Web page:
All Quiet On The Burmese Front

An ominous quiet reigns in Rangoon after the beatings and killings of last week. Truckloads of troops drive around carefully examining people for any sign of disobedience. Streets are being cleaned in anticipation of the arrival of UN envoy Ibrahim Gambari who undoubtedly will be told there were only minor disturbances. The New Light, official newspaper of the military junta, published pictures of young boys and girls who were arrested for owning “catapults”(sling shots) which apparently were the weapons used to viciously attacked soldiers armed with rifles, machine guns, etc… It is now a crime to possess a sling shot. The oslo based Democratic Voice of Burma claims at least 4 monks died while being held in detention centers. The military junta has ordered that monks should be sent back to provinces and made it an illegal action for a monastery to allow a non-monk to spend the night. It is a Burmese tradition that strangers can always find refuge for the evening in a monastery.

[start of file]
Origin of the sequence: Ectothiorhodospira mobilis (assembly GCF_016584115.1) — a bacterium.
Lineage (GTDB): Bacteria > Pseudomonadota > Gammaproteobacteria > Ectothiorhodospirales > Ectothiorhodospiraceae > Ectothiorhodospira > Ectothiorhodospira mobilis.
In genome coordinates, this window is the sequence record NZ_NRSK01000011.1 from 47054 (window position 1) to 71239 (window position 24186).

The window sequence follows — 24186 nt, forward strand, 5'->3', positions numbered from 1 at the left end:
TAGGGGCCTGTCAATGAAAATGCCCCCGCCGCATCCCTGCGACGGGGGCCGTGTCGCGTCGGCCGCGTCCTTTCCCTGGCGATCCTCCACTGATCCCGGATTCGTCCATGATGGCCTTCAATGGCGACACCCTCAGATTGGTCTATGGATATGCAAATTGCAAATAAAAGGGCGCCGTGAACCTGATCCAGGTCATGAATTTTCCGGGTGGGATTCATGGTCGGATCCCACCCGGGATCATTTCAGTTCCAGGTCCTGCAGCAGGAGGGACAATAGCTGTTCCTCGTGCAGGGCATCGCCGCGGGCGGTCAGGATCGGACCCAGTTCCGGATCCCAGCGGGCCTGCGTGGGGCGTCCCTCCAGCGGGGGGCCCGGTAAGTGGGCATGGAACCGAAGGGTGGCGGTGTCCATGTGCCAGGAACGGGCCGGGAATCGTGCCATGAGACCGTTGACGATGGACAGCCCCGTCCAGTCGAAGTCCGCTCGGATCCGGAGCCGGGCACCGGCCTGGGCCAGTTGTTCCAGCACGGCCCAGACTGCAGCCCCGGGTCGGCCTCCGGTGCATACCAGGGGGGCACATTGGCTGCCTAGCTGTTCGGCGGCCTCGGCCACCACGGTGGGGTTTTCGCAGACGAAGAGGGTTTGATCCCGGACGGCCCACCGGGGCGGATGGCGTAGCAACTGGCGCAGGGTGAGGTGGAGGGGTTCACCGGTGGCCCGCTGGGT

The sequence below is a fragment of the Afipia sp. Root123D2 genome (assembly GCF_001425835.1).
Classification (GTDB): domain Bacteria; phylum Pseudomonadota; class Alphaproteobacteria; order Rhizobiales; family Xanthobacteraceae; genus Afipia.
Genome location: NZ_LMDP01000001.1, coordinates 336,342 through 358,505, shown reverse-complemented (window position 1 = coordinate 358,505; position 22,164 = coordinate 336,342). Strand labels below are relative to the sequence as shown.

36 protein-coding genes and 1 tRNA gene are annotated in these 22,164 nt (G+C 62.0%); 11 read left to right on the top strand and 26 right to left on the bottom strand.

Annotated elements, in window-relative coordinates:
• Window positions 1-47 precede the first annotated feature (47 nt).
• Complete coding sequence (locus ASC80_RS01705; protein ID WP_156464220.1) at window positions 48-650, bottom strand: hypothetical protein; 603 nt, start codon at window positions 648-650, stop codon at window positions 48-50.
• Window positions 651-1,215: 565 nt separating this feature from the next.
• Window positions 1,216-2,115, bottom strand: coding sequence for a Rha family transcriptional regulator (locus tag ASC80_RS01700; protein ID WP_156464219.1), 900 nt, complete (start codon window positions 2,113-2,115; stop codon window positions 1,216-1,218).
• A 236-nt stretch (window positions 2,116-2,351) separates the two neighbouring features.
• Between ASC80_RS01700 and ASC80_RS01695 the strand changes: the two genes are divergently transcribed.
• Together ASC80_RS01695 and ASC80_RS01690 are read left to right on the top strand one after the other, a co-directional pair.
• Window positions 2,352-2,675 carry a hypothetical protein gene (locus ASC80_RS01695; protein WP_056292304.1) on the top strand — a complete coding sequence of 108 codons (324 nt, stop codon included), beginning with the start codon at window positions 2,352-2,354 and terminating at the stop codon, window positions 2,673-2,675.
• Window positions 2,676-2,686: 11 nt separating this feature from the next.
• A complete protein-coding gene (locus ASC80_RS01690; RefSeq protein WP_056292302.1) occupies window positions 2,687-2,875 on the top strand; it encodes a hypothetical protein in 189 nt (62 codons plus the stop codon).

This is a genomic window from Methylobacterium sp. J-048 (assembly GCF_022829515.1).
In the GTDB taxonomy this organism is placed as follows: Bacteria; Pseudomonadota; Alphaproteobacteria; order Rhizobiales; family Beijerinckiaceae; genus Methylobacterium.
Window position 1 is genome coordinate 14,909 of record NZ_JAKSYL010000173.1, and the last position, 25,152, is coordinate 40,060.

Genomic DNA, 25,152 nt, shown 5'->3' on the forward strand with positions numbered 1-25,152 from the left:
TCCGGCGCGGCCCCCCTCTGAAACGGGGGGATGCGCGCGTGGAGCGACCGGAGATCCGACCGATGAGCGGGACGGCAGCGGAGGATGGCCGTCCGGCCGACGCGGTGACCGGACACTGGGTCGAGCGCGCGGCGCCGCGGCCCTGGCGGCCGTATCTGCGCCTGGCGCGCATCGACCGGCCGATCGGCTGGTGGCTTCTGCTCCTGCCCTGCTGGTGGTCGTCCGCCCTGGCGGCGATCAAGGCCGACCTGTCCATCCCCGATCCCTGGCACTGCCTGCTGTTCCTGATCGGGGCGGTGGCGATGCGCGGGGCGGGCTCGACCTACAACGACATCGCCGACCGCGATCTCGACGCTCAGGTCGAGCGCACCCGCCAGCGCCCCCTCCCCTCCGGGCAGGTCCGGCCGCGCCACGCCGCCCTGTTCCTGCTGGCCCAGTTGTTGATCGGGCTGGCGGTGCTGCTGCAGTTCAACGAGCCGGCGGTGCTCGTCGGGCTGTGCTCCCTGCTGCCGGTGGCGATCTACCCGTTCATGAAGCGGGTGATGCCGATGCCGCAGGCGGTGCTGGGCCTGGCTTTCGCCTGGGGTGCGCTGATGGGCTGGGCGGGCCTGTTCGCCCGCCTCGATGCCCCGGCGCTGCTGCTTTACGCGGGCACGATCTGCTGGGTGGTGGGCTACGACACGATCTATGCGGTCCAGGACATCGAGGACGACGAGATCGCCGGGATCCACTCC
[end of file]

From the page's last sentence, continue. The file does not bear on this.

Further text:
In 1988, the military junta killed at least 3,000 people who protested — many of whom were students. Last week’s figures are unclear but the death figure may well exceed a hundred. Every time the UN Security Council attempts to take action against Burma’s rulers, Russia and China block action.